There are several types of cells in the liver, including the main liver cells called hepatocytes, that can form cancerous tumors.
Liver cancer is uncommon in the United States, but it is common worldwide due to risk factors such as chronic hepatitis B and C infections and exposure to aflatoxin (toxins produced by certain fungus in agricultural crops). People with cirrhosis are at an increased risk of liver cancer.
Imaging tests and blood tests are used to diagnose liver cancer. Treatment depends on the size of the tumor or tumors and health of the liver, but may include surgery, a liver transplant, ablation therapy (a needle or probe is used to kill cancer cells), embolization therapy (cutting off blood supply to a tumor), oral targeted agents, chemotherapy, anti-angiogenic agents, and immunotherapy.
The exact causes aren’t fully understood, but risk factors include viral hepatitis B and hepatitis C infections, heavy alcohol use, smoking, family history of liver cancer or genetic diseases linked to liver cancer, chemical exposures, and medical conditions such as non-alcoholic fatty liver disease and diabetes.
If caught early and the liver is healthy, surgery can sometimes be curative. If caught early and the liver is damaged, a liver transplant is also sometimes an option that can be curative. Although, transplant candidates often have to wait for prolonged periods to receive a transplant. The size of the tumor and whether or not it has affected nearby blood vessels is also important in prognosis.
Liver cancer can cause right-sided abdominal or shoulder blade pain. It can also lead to complications such as a bile duct obstruction that can cause severe abdominal pain. Treatments, including surgery, may also lead to some temporary pain.
Stage 4 liver cancer is much harder to successfully treat than other stages because it means that the cancer has spread to nearby lymph nodes and/or to distant organs and sites, such as the lungs, bones, and adrenal glands. Survival rates vary and are only overall estimates, but the relative 5-year survival rate is about 2% (distant spread) to 11% (regional spread).
In the early stages of disease, there are often no symptoms. The signs and symptoms of liver cancer are often related to liver damage and include jaundice (yellow skin/eyes), right-sided abdominal pain, right shoulder blade pain, right-sided abdominal mass or lump, itching, unexplained weight loss, shortness of breath, and bloating.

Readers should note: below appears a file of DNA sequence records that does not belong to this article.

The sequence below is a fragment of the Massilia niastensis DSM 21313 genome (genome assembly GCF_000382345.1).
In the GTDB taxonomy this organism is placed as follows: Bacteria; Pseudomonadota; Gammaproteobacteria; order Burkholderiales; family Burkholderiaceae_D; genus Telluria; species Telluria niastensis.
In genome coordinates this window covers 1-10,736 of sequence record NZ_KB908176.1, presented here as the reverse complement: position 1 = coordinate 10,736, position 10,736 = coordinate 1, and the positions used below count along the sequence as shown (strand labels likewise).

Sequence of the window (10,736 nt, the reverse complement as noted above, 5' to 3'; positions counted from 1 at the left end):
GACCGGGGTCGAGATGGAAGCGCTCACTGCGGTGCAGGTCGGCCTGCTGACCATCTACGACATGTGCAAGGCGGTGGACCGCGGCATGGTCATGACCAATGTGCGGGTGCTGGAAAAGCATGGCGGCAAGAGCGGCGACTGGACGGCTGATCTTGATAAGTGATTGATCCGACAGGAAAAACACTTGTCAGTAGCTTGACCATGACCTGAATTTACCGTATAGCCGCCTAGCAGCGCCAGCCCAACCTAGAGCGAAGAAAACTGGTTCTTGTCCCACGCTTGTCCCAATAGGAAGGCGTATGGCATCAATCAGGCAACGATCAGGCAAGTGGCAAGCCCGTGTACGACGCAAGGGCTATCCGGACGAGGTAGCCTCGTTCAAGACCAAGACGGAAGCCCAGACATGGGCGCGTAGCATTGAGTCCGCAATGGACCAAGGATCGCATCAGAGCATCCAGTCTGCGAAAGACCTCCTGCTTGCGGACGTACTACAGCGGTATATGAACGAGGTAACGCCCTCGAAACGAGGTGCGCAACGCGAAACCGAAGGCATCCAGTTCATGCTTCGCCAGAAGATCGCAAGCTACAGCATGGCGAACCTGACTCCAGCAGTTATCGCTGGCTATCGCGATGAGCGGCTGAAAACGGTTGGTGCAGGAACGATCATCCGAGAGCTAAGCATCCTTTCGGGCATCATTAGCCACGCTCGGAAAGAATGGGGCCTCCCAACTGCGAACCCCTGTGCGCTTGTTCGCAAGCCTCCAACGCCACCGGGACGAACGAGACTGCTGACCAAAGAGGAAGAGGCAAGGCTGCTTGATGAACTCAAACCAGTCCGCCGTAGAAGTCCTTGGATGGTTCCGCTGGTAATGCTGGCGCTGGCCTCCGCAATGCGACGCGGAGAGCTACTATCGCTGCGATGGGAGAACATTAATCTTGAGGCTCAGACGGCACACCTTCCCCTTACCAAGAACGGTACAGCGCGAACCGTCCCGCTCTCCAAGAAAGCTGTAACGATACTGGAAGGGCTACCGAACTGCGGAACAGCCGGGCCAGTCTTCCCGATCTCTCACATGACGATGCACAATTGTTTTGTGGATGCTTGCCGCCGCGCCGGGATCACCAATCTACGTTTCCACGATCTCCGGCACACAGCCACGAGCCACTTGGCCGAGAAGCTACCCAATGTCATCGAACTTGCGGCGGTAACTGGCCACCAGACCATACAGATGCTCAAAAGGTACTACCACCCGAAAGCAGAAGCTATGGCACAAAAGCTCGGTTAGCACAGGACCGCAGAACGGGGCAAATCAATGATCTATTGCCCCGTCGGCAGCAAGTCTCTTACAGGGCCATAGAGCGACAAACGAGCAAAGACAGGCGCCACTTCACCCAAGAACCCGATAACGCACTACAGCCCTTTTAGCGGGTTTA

A viral hepatitis infection and resulting inflammation that lasts for more than six months. Hepatitis B and C can be acute or chronic. Hepatitis A and E are acute and clear without becoming chronic. Chronic hepatitis infections can lead to complications such as cirrhosis, liver cancer, and liver failure.
A rare type of cancerous tumor in the liver that most often develops in children. It usually occurs in children younger than three years old. The majority of cases are treated successfully with surgery and chemotherapy.
A cancerous tumor or tumors that occur in hepatocytes, the main cells of the liver. Hepatocytes are involved in many roles of the liver, including metabolism, detoxification, and protein synthesis. Hepatocellular carcinoma is the most common form of liver cancer. It can begin as a single tumor or multiple small tumors throughout the liver.
A cancerous tumor in the cells that line the small bile ducts (tubes that transport bile from the liver). Intrahepatic cholangiocarcinomas are in the bile ducts within the liver. Cancers can also occur in the bile ducts outside the liver.
A needle is inserted into the abdomen and is used to take a small sample of liver tissue. The sample is then examined closely under a microscope to check for abnormal cells. Laparoscopic or transjugular surgical biopsies are also sometimes done. In many cases, a biopsy is not necessary to diagnose liver cancer, but if imaging tests are inconclusive it may be needed.
The spread of cancer cells from the organ or region where they first formed to other areas of the body. Liver cancer that metastasizes may spread to nearby lymph nodes and/or to distant organs, such as the lungs and bones. Liver metastases are cancers that began in other areas of the body and then spread to the liver.
Explore interactive models that show how liver cancer can progress in the body, and the changes that occur in each stage of the disease.
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American Cancer Society. What is liver cancer? Updated April 1, 2019.
American Cancer Society. Liver cancer survival rates. Updated January 8, 2020.
National Institute of Diabetes and Digestive and Kidney Diseases. What is viral hepatitis? Updated May 2017.
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